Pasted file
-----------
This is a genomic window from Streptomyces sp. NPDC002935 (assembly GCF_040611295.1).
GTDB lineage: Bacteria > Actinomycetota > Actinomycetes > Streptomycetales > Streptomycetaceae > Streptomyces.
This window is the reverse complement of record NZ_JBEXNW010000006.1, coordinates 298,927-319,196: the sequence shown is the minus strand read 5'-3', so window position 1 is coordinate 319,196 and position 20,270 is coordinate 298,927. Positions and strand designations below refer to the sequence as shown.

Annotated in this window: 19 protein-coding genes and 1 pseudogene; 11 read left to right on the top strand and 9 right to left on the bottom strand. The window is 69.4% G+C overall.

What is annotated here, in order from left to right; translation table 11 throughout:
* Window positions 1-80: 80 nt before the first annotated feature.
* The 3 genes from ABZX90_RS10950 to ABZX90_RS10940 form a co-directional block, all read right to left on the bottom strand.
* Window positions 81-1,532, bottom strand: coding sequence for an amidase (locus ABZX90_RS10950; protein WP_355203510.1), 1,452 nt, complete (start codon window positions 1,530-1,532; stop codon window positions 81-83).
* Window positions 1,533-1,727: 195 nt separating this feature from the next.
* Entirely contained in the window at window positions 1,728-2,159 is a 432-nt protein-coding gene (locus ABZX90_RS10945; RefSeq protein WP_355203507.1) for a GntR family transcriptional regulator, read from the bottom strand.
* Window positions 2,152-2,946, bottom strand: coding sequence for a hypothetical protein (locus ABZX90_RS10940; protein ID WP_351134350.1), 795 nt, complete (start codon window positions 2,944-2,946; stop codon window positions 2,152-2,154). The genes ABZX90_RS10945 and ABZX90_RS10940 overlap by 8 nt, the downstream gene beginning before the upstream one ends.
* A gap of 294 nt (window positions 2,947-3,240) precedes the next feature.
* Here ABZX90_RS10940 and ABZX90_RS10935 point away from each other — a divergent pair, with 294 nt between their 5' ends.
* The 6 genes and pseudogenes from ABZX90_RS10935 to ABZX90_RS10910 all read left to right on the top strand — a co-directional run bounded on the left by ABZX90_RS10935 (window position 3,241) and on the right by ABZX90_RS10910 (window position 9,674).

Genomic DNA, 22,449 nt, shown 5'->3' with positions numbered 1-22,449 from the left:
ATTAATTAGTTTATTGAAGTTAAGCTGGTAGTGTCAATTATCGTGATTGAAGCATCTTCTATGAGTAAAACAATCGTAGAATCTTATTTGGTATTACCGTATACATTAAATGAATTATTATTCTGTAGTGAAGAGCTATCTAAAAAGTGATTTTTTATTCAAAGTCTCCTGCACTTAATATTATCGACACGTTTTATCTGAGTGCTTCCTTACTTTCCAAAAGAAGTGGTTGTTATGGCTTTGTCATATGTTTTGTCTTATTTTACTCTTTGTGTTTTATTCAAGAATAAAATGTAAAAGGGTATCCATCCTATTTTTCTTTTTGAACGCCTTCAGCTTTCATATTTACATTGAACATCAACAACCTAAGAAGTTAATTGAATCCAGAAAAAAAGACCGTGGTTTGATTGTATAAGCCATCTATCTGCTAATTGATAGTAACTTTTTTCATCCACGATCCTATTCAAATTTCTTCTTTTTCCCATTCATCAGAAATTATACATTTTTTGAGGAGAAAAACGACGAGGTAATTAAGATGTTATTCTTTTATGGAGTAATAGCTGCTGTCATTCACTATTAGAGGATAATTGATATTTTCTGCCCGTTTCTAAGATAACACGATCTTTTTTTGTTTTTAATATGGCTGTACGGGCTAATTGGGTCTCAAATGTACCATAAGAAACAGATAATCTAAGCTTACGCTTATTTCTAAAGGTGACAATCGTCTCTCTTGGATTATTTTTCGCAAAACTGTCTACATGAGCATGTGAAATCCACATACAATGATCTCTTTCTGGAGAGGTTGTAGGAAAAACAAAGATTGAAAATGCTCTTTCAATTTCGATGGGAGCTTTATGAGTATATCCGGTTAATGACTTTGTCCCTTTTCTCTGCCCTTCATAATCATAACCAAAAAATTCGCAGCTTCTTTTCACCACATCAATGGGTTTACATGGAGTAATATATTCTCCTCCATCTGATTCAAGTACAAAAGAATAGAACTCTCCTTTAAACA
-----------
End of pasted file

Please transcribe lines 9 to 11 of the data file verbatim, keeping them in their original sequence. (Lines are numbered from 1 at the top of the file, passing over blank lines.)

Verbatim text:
* Window positions 1,533-1,727: 195 nt separating this feature from the next.
* Entirely contained in the window at window positions 1,728-2,159 is a 432-nt protein-coding gene (locus ABZX90_RS10945; RefSeq protein WP_355203507.1) for a GntR family transcriptional regulator, read from the bottom strand.
* Window positions 2,152-2,946, bottom strand: coding sequence for a hypothetical protein (locus ABZX90_RS10940; protein ID WP_351134350.1), 795 nt, complete (start codon window positions 2,944-2,946; stop codon window positions 2,152-2,154). The genes ABZX90_RS10945 and ABZX90_RS10940 overlap by 8 nt, the downstream gene beginning before the upstream one ends.